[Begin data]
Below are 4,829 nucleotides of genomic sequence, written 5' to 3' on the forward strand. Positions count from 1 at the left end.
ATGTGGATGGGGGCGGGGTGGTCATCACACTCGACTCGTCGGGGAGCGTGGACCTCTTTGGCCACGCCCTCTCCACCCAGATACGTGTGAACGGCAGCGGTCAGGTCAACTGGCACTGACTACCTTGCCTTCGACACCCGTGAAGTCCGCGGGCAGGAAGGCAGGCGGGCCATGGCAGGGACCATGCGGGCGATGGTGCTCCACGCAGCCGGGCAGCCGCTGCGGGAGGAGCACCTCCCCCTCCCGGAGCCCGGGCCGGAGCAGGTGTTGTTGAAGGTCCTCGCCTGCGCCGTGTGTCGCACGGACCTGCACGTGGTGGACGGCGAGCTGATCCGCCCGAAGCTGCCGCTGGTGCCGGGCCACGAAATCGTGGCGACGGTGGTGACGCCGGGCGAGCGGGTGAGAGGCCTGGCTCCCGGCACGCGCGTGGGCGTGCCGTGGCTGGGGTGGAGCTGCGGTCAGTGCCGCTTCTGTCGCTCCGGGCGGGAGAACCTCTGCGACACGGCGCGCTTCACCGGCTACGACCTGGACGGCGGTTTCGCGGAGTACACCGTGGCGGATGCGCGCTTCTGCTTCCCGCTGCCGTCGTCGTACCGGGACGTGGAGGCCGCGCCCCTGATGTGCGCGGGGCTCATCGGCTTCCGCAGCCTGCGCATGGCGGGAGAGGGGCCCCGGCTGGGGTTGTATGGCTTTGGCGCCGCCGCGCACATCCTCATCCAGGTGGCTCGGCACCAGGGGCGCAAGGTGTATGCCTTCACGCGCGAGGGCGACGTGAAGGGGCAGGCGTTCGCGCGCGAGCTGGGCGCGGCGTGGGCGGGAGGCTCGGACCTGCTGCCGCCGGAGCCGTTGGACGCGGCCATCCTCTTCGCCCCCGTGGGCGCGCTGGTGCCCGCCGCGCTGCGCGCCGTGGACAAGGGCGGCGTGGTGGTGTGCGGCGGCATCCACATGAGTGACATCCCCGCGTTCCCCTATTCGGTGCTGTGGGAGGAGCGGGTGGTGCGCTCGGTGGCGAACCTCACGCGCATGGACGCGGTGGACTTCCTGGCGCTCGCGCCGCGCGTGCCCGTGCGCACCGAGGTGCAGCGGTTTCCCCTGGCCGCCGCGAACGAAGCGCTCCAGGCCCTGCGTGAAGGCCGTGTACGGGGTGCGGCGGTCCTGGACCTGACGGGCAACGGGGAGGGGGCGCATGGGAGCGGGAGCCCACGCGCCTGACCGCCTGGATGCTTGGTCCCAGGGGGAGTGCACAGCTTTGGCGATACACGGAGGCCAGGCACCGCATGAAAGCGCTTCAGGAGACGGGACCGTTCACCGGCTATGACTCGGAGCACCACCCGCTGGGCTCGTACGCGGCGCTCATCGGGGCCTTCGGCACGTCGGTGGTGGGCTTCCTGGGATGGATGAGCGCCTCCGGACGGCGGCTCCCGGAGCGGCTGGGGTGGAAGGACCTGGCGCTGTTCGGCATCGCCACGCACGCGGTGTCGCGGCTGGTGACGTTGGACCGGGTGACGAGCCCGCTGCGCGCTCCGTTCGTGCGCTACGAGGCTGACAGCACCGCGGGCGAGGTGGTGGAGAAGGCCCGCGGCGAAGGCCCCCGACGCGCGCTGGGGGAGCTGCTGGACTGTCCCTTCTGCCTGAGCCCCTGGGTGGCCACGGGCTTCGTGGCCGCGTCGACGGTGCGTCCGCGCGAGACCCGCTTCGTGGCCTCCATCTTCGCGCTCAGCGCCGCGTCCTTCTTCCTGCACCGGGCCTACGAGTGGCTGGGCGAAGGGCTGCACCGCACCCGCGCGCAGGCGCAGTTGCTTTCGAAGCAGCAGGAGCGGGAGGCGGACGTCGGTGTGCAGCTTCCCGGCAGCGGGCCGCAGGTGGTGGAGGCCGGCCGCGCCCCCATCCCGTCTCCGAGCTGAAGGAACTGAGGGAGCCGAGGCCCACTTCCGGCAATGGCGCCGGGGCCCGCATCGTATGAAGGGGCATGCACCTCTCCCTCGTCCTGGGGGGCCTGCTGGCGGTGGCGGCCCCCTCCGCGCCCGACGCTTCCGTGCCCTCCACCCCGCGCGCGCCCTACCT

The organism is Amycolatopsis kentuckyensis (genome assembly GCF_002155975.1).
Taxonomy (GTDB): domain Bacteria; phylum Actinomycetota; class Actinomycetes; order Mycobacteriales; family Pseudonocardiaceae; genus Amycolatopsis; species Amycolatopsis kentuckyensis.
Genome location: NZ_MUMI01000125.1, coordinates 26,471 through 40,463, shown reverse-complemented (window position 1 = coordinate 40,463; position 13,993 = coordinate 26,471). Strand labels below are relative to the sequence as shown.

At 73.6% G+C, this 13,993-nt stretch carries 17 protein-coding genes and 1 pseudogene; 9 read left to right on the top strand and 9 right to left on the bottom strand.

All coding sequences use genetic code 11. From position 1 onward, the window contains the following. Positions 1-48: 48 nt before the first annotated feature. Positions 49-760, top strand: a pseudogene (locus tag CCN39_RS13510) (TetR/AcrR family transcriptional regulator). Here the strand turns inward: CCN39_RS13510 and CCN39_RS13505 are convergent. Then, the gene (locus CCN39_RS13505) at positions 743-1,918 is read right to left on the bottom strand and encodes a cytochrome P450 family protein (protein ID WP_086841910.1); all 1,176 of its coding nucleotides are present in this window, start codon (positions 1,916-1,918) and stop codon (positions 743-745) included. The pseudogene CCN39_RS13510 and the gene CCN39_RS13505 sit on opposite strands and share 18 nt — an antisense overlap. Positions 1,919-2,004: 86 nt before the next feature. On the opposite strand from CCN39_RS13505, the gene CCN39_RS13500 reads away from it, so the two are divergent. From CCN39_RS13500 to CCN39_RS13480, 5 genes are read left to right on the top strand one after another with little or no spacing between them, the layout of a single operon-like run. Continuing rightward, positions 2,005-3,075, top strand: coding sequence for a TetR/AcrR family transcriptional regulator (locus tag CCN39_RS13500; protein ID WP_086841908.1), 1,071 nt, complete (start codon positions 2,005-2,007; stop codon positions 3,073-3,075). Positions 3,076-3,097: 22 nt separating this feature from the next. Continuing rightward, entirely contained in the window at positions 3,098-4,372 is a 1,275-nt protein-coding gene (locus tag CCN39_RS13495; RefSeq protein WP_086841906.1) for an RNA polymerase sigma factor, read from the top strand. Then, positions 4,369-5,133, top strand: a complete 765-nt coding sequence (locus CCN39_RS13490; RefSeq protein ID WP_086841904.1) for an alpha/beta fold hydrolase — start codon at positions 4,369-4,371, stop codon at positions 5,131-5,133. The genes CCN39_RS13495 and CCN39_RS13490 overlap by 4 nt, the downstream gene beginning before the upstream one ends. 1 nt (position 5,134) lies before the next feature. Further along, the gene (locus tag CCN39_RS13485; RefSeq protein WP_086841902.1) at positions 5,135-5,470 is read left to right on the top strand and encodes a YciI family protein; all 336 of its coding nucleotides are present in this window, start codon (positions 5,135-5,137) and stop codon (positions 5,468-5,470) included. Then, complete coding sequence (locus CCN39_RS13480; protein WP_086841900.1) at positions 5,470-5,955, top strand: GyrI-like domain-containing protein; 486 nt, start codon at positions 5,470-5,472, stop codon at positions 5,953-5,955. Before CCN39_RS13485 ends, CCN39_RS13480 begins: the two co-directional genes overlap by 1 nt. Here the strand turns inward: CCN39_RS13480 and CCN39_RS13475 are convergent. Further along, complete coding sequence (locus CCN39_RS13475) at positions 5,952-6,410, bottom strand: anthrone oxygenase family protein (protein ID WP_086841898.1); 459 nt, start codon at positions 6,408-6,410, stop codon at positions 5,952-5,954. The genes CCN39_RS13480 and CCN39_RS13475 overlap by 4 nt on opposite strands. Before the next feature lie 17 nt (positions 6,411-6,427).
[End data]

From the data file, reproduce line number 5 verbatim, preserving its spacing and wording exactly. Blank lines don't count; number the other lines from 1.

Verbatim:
Genome location: NZ_MUMI01000125.1, coordinates 26,471 through 40,463, shown reverse-complemented (window position 1 = coordinate 40,463; position 13,993 = coordinate 26,471). Strand labels below are relative to the sequence as shown.